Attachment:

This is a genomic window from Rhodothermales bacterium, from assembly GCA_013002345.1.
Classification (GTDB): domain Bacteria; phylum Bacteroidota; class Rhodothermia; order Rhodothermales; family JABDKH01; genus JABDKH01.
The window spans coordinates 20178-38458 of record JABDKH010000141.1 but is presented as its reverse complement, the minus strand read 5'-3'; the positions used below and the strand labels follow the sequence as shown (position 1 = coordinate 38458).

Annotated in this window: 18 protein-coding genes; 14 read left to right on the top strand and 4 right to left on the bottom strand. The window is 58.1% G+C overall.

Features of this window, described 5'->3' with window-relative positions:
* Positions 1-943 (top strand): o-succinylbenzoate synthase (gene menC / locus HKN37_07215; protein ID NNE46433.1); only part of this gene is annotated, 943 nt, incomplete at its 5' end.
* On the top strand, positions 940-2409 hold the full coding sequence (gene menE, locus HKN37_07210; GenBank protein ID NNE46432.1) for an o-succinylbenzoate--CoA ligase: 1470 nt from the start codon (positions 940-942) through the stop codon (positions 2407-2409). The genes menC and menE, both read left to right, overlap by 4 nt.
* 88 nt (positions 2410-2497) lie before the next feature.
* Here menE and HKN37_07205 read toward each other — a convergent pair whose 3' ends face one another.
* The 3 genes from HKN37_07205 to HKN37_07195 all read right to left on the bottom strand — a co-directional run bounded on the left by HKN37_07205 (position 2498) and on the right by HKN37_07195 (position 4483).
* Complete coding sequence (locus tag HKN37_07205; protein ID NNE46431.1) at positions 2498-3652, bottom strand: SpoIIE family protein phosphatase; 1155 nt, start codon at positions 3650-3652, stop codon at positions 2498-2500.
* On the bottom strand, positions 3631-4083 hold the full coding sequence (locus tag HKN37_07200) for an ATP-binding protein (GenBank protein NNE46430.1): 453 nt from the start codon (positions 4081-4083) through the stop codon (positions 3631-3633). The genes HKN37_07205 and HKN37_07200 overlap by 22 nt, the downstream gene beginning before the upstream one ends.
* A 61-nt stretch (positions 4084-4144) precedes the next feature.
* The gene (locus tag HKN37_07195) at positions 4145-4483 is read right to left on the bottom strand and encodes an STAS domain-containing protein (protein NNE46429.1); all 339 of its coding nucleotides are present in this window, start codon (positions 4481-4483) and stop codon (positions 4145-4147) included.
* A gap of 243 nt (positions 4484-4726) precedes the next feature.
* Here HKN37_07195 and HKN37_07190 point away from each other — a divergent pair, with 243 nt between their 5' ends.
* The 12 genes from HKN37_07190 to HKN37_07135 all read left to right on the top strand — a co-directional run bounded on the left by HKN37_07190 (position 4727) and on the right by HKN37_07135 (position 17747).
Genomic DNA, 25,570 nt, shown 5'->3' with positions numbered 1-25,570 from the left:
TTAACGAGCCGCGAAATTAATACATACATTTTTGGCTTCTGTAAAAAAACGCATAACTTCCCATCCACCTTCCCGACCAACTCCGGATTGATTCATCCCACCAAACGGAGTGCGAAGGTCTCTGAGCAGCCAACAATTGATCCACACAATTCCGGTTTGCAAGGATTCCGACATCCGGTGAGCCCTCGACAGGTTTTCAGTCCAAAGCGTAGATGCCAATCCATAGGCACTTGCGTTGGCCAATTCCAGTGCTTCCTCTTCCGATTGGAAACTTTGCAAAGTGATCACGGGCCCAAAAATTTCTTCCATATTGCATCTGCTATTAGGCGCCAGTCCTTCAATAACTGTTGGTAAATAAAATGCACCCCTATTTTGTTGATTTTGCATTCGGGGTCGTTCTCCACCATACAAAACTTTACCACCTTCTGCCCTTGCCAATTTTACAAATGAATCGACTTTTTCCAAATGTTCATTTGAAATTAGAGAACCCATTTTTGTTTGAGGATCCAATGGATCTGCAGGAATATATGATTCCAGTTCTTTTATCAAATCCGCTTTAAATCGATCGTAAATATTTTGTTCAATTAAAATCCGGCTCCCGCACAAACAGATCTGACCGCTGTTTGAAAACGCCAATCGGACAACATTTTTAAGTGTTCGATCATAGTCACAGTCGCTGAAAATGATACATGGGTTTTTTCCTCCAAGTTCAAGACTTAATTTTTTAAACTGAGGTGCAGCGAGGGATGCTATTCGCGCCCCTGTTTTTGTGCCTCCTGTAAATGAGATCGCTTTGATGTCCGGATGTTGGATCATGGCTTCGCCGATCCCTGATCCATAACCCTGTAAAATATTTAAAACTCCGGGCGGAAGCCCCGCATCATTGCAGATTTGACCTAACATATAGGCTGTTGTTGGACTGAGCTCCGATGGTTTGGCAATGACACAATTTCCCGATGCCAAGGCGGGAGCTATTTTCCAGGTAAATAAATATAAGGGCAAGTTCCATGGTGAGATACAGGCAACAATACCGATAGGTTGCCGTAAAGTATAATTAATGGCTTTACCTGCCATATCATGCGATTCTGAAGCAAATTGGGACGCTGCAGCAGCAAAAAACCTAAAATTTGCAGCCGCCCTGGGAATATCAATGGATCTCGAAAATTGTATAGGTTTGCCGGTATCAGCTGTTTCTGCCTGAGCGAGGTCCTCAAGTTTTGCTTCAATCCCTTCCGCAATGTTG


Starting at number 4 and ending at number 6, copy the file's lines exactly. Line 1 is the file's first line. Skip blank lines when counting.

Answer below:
Annotated in this window: 18 protein-coding genes; 14 read left to right on the top strand and 4 right to left on the bottom strand. The window is 58.1% G+C overall.

Features of this window, described 5'->3' with window-relative positions:
* Positions 1-943 (top strand): o-succinylbenzoate synthase (gene menC / locus HKN37_07215; protein ID NNE46433.1); only part of this gene is annotated, 943 nt, incomplete at its 5' end.